A recent study shows that employees can threaten cyber security within a business setting more than viruses.
By no means are we downplaying viruses. Viruses can be detrimental to your business and continue to destroy company reputations on a day to day basis, plus they contribute to billions of pounds in lost revenue every year as a result of downtime.
As our readers and clients know, we centre a lot of our efforts in trying to teach people how they can be savvier in preventing viruses getting onto their company and home networks.
However, it is common for people to assume that by putting in place anti-virus software, they are therefore invincible to cyber security threats, when there are in fact so many other things to be considered if you truly want to be a cyber hero. And everyone wants to be a cyber hero.
We’ve been looking at a recent study conducted by Media Pro, where researchers wanted to get the bottom of what the real threats are for a company when it comes to cyber security. They did this by gathering information together to find out what people’s general privacy and cyber security IQ was.
The study involved monitoring 1000 employees and other members of the public for one month to get an idea of the kind of security and privacy habits they possessed.
We all like to think that as employees we are abiding of the rules and there’s nothing we do that could ever put the company we work for at risk. Well, unfortunately that’s not the case. (It’s a bit how we all view ourselves as better drivers than we really are!)
The truth is that many of us are just oblivious to the fact that we are unintentionally putting the companies that we work for at risk every day.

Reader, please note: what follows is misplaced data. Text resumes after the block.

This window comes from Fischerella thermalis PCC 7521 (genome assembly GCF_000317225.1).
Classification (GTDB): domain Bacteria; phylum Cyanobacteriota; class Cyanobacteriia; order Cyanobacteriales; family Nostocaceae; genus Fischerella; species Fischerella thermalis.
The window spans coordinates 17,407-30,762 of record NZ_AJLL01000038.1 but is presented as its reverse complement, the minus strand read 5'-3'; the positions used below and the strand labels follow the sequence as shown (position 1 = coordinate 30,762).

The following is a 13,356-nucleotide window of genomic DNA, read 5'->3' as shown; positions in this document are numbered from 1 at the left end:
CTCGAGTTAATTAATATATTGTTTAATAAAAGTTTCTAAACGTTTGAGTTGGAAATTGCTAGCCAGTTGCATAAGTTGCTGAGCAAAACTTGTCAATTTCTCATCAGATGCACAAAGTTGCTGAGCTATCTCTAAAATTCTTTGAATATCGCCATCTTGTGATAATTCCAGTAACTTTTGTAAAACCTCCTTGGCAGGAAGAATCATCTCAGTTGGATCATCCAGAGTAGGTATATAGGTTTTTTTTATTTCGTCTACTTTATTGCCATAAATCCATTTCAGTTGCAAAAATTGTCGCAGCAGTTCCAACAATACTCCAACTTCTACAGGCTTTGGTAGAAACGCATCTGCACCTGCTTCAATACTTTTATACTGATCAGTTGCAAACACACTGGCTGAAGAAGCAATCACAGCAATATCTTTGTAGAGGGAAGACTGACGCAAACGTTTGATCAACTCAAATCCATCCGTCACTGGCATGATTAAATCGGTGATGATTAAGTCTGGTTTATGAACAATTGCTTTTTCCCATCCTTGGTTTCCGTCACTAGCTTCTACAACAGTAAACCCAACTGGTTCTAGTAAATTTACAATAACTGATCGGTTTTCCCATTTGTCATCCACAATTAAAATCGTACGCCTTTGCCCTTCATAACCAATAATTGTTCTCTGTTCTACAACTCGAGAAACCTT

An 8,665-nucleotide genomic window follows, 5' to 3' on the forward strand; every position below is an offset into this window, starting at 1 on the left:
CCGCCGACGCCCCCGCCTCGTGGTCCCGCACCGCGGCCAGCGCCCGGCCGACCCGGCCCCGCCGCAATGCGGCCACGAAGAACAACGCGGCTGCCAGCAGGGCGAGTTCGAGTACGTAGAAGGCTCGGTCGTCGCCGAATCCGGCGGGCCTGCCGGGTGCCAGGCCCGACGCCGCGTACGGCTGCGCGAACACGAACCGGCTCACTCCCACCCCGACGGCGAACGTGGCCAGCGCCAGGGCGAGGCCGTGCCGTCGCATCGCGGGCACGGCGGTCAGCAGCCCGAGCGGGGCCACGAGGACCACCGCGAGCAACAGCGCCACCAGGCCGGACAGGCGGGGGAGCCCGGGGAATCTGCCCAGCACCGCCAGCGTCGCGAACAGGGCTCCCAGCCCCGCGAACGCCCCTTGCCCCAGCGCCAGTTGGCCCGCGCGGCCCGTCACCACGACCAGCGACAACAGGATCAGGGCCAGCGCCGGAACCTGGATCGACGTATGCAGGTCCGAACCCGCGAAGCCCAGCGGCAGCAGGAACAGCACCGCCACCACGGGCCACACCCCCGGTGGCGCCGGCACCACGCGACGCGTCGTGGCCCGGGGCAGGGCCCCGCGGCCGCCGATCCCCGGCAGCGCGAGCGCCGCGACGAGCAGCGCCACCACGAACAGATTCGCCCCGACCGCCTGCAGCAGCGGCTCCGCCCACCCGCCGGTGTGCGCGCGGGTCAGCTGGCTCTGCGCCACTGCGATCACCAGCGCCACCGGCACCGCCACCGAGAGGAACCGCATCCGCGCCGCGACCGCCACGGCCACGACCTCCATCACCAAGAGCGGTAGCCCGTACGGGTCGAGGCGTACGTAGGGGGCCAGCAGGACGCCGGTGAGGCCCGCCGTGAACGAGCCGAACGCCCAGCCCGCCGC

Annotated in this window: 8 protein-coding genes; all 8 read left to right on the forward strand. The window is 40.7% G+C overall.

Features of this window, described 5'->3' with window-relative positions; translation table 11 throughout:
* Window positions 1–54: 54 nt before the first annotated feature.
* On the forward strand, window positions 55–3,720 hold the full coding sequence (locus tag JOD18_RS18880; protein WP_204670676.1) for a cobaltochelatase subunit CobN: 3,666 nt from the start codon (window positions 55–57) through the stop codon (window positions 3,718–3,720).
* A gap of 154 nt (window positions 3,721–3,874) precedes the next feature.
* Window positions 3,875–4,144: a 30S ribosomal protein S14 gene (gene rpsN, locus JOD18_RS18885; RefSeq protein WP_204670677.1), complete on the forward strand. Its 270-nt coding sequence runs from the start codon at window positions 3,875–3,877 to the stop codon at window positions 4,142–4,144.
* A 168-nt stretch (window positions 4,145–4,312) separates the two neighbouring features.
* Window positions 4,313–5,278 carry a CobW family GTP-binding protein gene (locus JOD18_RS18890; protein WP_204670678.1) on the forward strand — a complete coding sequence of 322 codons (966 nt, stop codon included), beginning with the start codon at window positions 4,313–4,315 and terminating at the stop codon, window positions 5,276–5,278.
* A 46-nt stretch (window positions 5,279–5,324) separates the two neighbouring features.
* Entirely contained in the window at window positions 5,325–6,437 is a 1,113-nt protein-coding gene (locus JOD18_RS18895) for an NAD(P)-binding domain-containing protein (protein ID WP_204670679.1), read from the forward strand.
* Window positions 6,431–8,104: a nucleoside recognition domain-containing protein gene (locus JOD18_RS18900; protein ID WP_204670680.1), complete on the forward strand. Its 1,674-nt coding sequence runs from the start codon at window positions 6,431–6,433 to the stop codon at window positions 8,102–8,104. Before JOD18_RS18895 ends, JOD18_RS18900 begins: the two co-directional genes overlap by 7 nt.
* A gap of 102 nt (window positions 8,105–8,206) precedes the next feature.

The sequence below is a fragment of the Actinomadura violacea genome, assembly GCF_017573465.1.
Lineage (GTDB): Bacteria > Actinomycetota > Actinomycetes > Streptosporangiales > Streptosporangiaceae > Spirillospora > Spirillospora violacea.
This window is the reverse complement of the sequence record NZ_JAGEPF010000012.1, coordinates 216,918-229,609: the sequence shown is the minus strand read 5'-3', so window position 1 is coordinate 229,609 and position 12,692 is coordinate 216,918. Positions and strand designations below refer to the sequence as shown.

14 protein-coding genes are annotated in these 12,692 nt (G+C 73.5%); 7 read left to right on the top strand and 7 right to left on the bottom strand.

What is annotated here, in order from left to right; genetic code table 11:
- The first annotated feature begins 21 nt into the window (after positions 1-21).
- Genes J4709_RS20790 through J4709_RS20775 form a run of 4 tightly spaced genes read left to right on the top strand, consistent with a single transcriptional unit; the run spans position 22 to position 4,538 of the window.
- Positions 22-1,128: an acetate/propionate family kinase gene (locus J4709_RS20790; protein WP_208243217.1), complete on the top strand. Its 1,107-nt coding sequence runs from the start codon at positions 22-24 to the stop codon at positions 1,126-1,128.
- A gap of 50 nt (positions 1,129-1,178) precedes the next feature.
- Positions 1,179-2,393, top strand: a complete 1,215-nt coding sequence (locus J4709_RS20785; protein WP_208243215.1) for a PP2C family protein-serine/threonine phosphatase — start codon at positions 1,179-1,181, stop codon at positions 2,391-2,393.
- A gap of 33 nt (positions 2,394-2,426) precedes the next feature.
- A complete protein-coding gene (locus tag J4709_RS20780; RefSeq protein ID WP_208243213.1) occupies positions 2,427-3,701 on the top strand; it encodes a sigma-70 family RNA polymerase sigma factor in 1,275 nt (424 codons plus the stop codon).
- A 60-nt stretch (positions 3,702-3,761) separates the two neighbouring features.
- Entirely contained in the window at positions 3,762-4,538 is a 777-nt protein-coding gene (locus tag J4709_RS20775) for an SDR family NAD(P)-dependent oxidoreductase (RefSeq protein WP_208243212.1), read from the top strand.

The results of the study showed that a huge 88% of respondents lacked the necessary awareness to stop preventable privacy or security incidents – which we find terrifying.
The infographic which represents the results of the survey shows that incident reporting and working remotely are the main areas that people fail to act safely in. So this could be things such as noticing an increase of suspicious emails and not reporting these to management.
In terms of remote working. From a company policy standpoint, you should be using a company approved removable storage device for work related activity and nothing else. Home and work devices should not be mixed.
Additionally, 30 percent of respondents violated the company’s code of conduct by posting company-related issues on social media. Social media is a mining ground for phishers and hackers, as it can be incredibly easy to find out information. What you may think is an innocent post could be just the material a phisher is looking for.
This is only the tip of the iceberg, you can read the rest of the study here.
How Pyranet plan on saving the world
We provide cyber security training, call us on 0115 8 24 25 26 for a no obligation chat, or pop an email over to firstname.lastname@example.org.
We’ve had a huge amount of people requesting cyber security awareness training recently, so we’re pretty chuffed that we’ve helped so many people out in becoming much safer in the online world.
As an employer, we suggest following these tips:
- Only giving people permissions and access to things that they need.
- Setting out clear rules to employees especially with regards to social media.
- Employees should be encouraged to keep an eye out and say something if they notice strange happenings on their computer.
- Arrange regular cyber security training sessions for yourself and your employees to attend.
As an employee, we suggest following these tips:
- Always lock your computer when stepping away from your desk, even if only for a second
- Create a variety of strong passwords, that contain upper and lower case letters, numbers and symbols. Do not use the same password for multiple applications.
- Do not open any attachments or links if they are from an untrusted sender
- Always report any suspicious activity to your line manager.
The Pyranet Team